Last reviewed: 09/04/2021
In the Code of Ethics, we elaborate on Hoplr's values and rules of conduct. These are at the basis of every decision regarding community support.
These rules of conduct serve as regulations for both Hoplr’s users and community managers. They describe on the one hand our expectations towards the use of the community network and on the other hand our standardized reaction to certain incidents. In other words, the deontological code is an extension of Hoplr's manifest and house rules.
Finally, we will answer some frequently asked questions. Additional information can be requested at email@example.com.
All decisions regarding community development - but also the development of the platform and business strategy - can be traced back to a number of values. These are closely linked to Hoplr's manifesto. You can consult it here. Our values are responsibility, objectivity and constructiveness.
Hoplr has a responsibility to now more than half a million users and some two hundred local governments and public sector organizations. We are therefore constantly aware of our impact on both the individual and the community. In doing so, we would like to point out three things.
Any party that receives personal data has a great responsibility towards its users. On the one hand, a company must make choices that are consistent with its values. As such, Hoplr chooses not to use an advertising model. Consequently, we will never resell or pass on personal data to third parties. Read more about our revenue model here.
On the other hand, one must be aware of possible breaches. While there may be a clear intention to protect personal data, one should not assume impenetrability. Read more about our efforts to keep Hoplr secure here.
What happens within the Hoplr neighbourhood has an impact on the physical neighbourhood. That’s the way we want it. After all, Hoplr has the potential to bring people together and engage them.
However, that coin has a flip side. Excluding a person online can have consequences for their place in the local community and thus their personal life. It is our responsibility to consider this and not to take hasty action.
When users report other Hoplr neighbours or raise an issue via email, it reaches our community managers. They are responsible for the health of Hoplr communities and intervene when that health is compromised.
However, community managers are no social workers or police officers. They lack context and background and will therefore not get involved in local issues, neighbourhood disputes or personal feuds. Our experts can be called upon at the request of local governments.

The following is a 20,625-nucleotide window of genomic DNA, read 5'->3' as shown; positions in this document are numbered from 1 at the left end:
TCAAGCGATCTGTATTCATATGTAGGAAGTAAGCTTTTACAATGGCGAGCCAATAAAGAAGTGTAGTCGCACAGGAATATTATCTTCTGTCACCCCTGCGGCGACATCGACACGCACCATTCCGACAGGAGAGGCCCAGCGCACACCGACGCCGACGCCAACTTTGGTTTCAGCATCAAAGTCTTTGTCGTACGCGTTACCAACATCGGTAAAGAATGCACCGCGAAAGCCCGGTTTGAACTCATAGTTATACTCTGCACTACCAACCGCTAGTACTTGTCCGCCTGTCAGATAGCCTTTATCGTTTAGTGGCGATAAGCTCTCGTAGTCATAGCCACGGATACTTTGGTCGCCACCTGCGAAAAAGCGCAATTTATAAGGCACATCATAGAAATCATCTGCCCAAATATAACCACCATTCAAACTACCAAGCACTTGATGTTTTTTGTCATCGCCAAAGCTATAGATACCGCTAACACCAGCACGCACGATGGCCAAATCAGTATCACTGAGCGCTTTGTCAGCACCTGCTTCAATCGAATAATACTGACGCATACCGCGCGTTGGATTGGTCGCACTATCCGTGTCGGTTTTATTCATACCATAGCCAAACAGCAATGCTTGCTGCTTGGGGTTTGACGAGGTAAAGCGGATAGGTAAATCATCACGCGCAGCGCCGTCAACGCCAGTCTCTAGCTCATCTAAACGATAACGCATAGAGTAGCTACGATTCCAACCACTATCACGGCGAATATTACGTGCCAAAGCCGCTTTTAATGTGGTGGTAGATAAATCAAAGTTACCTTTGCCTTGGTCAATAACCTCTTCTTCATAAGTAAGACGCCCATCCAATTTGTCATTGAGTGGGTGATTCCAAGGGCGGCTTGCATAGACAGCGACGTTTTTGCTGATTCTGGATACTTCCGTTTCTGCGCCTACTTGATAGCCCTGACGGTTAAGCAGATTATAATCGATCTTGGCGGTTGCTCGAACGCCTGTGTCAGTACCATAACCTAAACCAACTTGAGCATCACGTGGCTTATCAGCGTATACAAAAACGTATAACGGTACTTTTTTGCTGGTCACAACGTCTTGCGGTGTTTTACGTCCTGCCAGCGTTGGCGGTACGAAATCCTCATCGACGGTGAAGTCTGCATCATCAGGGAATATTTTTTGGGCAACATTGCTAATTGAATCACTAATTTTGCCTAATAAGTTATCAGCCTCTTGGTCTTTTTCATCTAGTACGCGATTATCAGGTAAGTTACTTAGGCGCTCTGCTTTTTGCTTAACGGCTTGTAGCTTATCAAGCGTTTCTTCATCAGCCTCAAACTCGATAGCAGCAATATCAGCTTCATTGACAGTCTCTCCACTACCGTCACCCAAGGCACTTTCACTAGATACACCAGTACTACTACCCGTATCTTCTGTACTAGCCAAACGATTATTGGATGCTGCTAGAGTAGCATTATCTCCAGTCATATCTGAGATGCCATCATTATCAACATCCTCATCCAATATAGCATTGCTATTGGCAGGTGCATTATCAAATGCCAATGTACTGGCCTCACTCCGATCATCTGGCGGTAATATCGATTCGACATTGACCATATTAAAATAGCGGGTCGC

On Hoplr, there is room for people of any age, origin, opinion, belief, sexual orientation, language,... We can only offer our users this space by remaining objective ourselves.
With regard to support, this means that community managers approach reports from different angles, assessing possible consequences. When a choice has to be made whether or not to intervene, they base themselves on Hoplr's house rules, manifesto and code of ethics.
Hoplr always chooses strategic partners with a long-term vision. This allows us to autonomously continue Hoplr's social direction.
The protection of personal data and the interests of the local community are paramount, also with regard to our services and reporting to clients, which is always anonymised and aggregated.
The health and serenity of Hoplr neighbourhoods are fundamental to us. Therefore, we generally place the interest of the community above the desire of the individual. Consequently, content that does not positively contribute to the neighbourhood has no place on Hoplr.
Posts that cause friction are removed. Some individuals may perceive this as censorship. However, there is every room to raise issues, as long as it is done in a constructive and serene manner. This also increases the likelihood that the discussion will lead to an enrichment of the neighbourhood.
On the other hand, a positive contribution is quickly made. Reports of lost kittens may seem unhelpful to some, but they do contribute to the formation of neighbourhood identity and local sense of community.
In other words, it's a fine line. Posts that create engagement in one neighbourhood, cause friction in another. That's why in many cases we go by the signal given by the neighbourhood. For example, when there are multiple reports, we usually intervene. Similar messages may consequently be removed in one neighbourhood, while they remain in another.
The house rules should be read at least once by all our users. These serve as guidelines to keep neighbourhoods pleasant. This means that our community managers and users can fall back on them if they find a neighbourhood message to be disruptive.
At the same time, it means that house rules are not laws. Therefore, if neighbours are not bothered by a post that goes against the house rules, there is no need to intervene. Hoplr always reserves the right to delete or not delete a profile or message. Below we provide a brief word of explanation for each of the five house rules.
Discriminatory and offensive messages will not be tolerated.
Posts with foul language, bullying or inappropriate content, posts that incite hatred or unnecessarily target certain groups are not welcome on Hoplr.
Help your neighbours whenever possible, contributing to a more caring neighbourhood.
We trust that all users want an inclusive and warm neighbourhood and that they will behave accordingly. With this house rule, we want to emphasize that requests for help and ideas have a place here, without fear/room for ridicule.
Briefly introducing your company or association is permitted, but keep it limited. Frequent posting of items for sale, jokes or political messages is not allowed.